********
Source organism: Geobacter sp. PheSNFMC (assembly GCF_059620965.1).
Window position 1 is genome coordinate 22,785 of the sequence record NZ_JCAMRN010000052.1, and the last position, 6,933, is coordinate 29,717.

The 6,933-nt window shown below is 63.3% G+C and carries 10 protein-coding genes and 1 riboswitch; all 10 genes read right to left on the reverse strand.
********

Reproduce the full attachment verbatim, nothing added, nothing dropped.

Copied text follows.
Source organism: Geobacter sp. PheSNFMC (assembly GCF_059620965.1).
Window position 1 is genome coordinate 22,785 of the sequence record NZ_JCAMRN010000052.1, and the last position, 6,933, is coordinate 29,717.

The 6,933-nt window shown below is 63.3% G+C and carries 10 protein-coding genes and 1 riboswitch; all 10 genes read right to left on the reverse strand.